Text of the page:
Expansive fireplaces, wide doors, and crown moldings are all elements one expects to find in a Queen Anne Victorian style home. And while they all exist in the circa 1891 College Hill residence of Dan and Robin Ruder, there’s something a bit extra. Traditional trappings like furniture and wallpaper are peppered with pattern, playful touches, and color. Against pastel or papered walls, be on the lookout for handcrafted birds suspended from high ceilings, a large glowing neon fish, a dining table always set with a fabulous array of faux desserts and fruits, and some form of art appearing at most every turn.
“Where we live has evolved into my three-dimensional creation,” says Robin, who over the years has put her BFA and MFA degrees from the School of the Art Institute of Chicago to good use decorating interiors within the large single-family. “Our home is unique. It’s my livable art installation. I’m an artist and originally started as a sculptor.”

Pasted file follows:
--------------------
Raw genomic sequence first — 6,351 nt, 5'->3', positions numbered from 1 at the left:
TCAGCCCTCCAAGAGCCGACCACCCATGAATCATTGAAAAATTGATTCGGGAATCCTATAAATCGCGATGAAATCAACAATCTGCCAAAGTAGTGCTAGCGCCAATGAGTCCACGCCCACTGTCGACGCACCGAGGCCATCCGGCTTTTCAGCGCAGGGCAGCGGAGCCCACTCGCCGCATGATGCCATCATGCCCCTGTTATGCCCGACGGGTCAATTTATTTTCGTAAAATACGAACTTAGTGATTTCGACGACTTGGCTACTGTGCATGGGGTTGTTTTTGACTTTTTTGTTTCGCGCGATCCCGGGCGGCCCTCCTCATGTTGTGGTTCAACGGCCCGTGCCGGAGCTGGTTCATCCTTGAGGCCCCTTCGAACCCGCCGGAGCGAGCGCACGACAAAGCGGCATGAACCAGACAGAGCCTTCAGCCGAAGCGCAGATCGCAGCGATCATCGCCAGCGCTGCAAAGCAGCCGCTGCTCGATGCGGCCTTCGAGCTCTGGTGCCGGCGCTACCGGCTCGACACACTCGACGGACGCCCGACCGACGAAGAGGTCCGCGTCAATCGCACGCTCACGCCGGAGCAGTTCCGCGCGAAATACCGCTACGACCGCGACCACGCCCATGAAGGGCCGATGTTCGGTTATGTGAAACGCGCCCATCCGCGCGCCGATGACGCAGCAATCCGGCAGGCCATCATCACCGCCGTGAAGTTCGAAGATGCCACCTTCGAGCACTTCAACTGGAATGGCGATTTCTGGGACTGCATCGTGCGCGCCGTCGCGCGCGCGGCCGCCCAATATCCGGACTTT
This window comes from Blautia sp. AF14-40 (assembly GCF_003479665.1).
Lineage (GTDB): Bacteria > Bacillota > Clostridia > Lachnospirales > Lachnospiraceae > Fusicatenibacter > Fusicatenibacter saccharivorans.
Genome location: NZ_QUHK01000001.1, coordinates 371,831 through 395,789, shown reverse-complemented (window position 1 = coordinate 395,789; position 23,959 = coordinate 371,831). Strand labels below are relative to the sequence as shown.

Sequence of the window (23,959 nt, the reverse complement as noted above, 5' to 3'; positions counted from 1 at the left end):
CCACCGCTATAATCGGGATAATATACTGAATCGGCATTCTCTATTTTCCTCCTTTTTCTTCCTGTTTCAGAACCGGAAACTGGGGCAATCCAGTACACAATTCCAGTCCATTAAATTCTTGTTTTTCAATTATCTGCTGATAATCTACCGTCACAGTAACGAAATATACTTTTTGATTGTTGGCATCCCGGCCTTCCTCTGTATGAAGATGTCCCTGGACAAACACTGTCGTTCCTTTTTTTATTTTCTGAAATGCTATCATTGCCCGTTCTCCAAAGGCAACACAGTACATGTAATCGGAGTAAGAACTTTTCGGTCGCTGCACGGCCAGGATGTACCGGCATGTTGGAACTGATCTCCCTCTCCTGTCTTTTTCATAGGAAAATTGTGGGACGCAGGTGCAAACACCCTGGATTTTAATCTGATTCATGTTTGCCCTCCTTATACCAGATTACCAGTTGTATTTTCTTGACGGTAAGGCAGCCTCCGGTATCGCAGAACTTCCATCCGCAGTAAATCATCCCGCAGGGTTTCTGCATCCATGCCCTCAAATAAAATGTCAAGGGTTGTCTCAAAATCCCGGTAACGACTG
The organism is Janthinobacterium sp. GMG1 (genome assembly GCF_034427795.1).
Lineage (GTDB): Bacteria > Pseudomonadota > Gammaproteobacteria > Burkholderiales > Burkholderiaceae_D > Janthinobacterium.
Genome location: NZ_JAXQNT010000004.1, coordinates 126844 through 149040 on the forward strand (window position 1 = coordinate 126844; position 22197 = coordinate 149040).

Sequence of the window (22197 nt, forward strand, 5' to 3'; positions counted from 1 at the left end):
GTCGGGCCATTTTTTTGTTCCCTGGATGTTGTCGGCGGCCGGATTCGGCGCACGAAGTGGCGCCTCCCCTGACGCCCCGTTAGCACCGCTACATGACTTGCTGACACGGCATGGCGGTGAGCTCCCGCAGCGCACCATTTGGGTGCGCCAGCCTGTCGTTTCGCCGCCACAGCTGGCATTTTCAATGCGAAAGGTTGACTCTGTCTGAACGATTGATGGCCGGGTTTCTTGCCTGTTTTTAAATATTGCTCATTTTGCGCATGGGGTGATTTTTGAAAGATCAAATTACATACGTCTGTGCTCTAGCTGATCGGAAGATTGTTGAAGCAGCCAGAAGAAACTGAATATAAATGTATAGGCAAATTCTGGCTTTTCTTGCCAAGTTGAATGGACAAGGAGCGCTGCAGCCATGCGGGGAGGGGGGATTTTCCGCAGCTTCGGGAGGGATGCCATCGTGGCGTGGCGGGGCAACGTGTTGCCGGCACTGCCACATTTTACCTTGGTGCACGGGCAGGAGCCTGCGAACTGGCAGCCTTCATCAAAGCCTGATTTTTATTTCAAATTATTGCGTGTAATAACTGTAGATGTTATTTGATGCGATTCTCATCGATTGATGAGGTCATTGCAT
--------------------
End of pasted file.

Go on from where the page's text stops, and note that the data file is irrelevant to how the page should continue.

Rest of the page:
While the Ruders have lived in the house for 33 years, raising their grown children Sarah and Aron here, they still fondly recall falling for the house at first sight as if it was yesterday. “It’s a fabulous home in a fabulous location on a fabulous street,” says Robin. “When our children were growing up, there were 30 kids on the block. They rode bikes, played manhunt, basketball, and went sleigh riding together. It was a lifestyle for kids like suburbia with the advantages and amenities of a city for us, including great theater, live music, the RISD Museum, art galleries, and being able to walk downtown. It’s been perfect!”
Robin thinks of the entire house as her DIY decorating project. Room after room there are bold swatches of color, pattern, and texture. She likes to think that Dan, a physician and entrepreneur, not only puts up with her decor style but enjoys it all as much as she does. “When I walk in I can’t help but feel good. I’m surrounded by wonderful art. It’s a joyful place to come home to,” says Robin. “People who have heard about our home always want to see the fake food on dining room table. We used to clear it off when we had company. Now we set up a folding table alongside the table of fake food and everyone gets to see one of our main attractions. It’s very funny and lots of fun!”
“To create a Rhode Island style, do whatever makes you most comfortable,” Robin advises. “Our state is made up of creative individuals doing their own thing. Do yours and you will be from Rhode Island.”